Co-publishing of transtaled works : 12 recommendations
1. If it seems easy to raise the issue of translation in relationship with a key-notion (e.g. “citizenship”) or with a widely shared question (“History, Memory, History of Present Time”), the choice of relevant corpus on such a subject assumes that everyone agrees to re-examine his/her sources, to consider critically its archives and libraries.
2. Conditions for this examination of what is produced in a society, what is translated in a society, what is relevant for a society, should be created, especially thanks to a work between publishers, translators, researchers, and, whenever relevant, journalists (whether specialists of a field of knowledge, of an era, or publicists).
3. The support to co-publishing projects in the field of Human and Social sciences by the international funders must avoid any thematic prioritization. The funders often have a certain idea of what knowledge production and circulation should be, which, generally speaking, coincides, neither with the expertise of the publishers, translators, researchers, publicists, nor with the public interest - which diverges from one country to another, from one context to another. Going beyond the existing Western representations of what knowledge is or should be. As stressed by Franck Mermier in his conclusions of the Madrid workshop, the conditions for production of knowledge are far different in many Arab countries than in the EU countries. Social sciences research, based on investigations on the field, is far less recognized and authorized in the Southern and/or Eastern shore of the Mediterranean Region. Censorship may occur. The academic contexts as well as the public arena are different. Arab experts themselves denounced in the UNDP report for the Arab world in 2003 this limited nature of the editorial production in the humanities and social sciences in the Arab world. Overcoming the anonymous situation of Arab researchers and publicists is a challenge that requires greater mobilization in the humanities and social sciences across the region. It needs obviously also to overcome stereotypes about the Arab world and Turkey. Therefore, a co-publishing program needs to take into consideration not only the academic production, but other forms, such as documents, essays, biographies, etc.
4. Who decides? This is an important question to be dealt with. A successful co-publishing project relies on shared interests of the publishing houses, of the authors and of the translators. The funders should have no voice in this process.
A shared ethics by the publishers
5. Co-publishing means shared interest and priorities. Time and space are necessary to give to the publishers the opportunity to meet and discuss. The book fairs are not necessarily the adequate place to do so.
6. Any co-publishing project should be based on a shared ethics, with the following principles :
a. Due respect of the author’s rights and of the translator’s rights;
b. Contracting with the translator and respecting the terms of the contract;
c. No translation via a third language;
d. Monitoring of the translation (“second reading”);
e. Joint discussion on any kind of adaptation of the text proposed by the translator and/or the publisher.
How to choose?
7. A co-publishing project needs to rely on a common evaluation of a text for various audiences.
a. Lists of books defined prior to a joint discussion between the stakeholders (translators, publishers, university professors, researchers, journalists, etc.) are not relevant;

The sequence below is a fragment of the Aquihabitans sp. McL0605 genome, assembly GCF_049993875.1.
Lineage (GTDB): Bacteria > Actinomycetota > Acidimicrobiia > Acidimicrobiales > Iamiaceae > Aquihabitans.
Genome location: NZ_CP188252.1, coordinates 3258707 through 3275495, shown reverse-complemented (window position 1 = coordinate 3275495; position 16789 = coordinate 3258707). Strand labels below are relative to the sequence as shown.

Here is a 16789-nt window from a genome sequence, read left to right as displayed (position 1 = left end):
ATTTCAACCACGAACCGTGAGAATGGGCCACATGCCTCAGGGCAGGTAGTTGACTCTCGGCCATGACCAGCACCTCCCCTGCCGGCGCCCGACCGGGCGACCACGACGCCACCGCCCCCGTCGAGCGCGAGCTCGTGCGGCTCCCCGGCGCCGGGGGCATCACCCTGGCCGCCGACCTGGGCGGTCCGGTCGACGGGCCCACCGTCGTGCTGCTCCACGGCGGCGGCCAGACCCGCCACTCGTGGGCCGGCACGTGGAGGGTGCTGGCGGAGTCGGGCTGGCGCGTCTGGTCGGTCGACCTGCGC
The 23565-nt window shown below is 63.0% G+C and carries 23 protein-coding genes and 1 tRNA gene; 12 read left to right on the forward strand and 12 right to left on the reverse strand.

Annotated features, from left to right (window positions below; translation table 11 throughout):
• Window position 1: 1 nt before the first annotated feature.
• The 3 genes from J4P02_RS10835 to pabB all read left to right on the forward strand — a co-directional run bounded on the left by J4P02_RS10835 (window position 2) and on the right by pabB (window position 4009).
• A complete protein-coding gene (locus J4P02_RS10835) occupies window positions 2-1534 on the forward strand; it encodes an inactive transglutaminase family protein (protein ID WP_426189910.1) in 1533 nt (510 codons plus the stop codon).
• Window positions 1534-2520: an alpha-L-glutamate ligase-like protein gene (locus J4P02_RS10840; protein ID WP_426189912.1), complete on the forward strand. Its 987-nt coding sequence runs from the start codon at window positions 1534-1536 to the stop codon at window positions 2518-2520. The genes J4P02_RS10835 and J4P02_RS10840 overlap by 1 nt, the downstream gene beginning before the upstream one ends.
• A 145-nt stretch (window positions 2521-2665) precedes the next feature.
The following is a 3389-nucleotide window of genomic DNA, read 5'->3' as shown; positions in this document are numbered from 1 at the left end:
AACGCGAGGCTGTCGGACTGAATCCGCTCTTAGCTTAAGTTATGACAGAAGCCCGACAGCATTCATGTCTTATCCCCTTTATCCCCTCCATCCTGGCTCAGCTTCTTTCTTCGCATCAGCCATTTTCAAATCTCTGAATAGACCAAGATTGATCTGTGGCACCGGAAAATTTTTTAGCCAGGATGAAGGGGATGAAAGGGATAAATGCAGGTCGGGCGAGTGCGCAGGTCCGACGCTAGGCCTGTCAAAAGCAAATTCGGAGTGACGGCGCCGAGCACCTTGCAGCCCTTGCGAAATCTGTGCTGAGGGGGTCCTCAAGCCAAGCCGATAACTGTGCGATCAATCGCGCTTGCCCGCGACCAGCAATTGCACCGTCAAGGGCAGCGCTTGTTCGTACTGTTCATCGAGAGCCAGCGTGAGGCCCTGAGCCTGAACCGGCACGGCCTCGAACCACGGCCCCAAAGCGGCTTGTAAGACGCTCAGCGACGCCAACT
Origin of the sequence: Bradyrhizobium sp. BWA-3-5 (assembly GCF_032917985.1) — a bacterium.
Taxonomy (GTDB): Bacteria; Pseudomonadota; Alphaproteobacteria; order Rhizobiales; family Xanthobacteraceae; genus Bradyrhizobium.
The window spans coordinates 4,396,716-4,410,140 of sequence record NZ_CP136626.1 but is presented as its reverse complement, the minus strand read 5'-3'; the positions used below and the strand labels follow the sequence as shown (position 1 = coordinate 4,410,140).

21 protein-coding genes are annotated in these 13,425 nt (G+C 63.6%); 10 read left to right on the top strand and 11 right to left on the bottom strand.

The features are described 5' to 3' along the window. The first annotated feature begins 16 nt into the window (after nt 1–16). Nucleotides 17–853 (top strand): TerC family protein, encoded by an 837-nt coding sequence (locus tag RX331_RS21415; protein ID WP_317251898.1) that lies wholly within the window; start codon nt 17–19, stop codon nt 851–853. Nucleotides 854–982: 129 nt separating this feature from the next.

b. A bibliography of existing translations related to a foreseen project should be done before taking any decision.
c. Essays, or research, that are relevant in one country are not necessarily relevant in another country, though they may be considered as important books.
d. Instead of publishing the complete work of an author, though important the author is, it is recommended to contextualize this work with the translation of texts/books commenting it, dialoguing with it, using its notions.
e. Co-publishers and translators have to evaluate whether the conditions of reception for a co-publishing project are already existing or not. If not, they may postpone the project and or adapt it, especially adding to the co-publishing project an introduction to the theme/perspective, etc.
8. A co-publishing project needs to rely on the most vivid resources available in one country/language, etc. Therefore, a specific attention should be paid to the journals and their role in the contemporary production and circulation of knowledge.
A shared methodology for translation
9. It is important to adapt the source text to the translated text, for example with cuts or adding of notes; an introduction to the translation can be useful to facilitate an appropriation by the reader.
10. As stated in the Mapping of translations in the Euromed region, literary translators are not trained in translating human and social sciences. Vice versa, the researchers are not trained in translation. Therefore, as experienced in the Madrid workshop, translators and researchers should be enabled to work together :
a. In the frame of collective translation workshops;
b. Using innovative tools for collective translation and shared monitoring of translation, such as the Intermed platform on line (www.transeuropeennes.eu).
11. Delving back into the sources quoted in the translated books is a professional duty that none of the translators should ignore. Translators should be offered the access to those sources, either via virtual networking with researchers, thanks to the Intermed platform, or thanks to mobility grants, which are part of the Mapping recommendations.
12. Within a co-publishing project, the translators should agree to contribute to a shared glossary, especially in the case of co-publishing projects with two or three Arab-speaking co-publishing houses.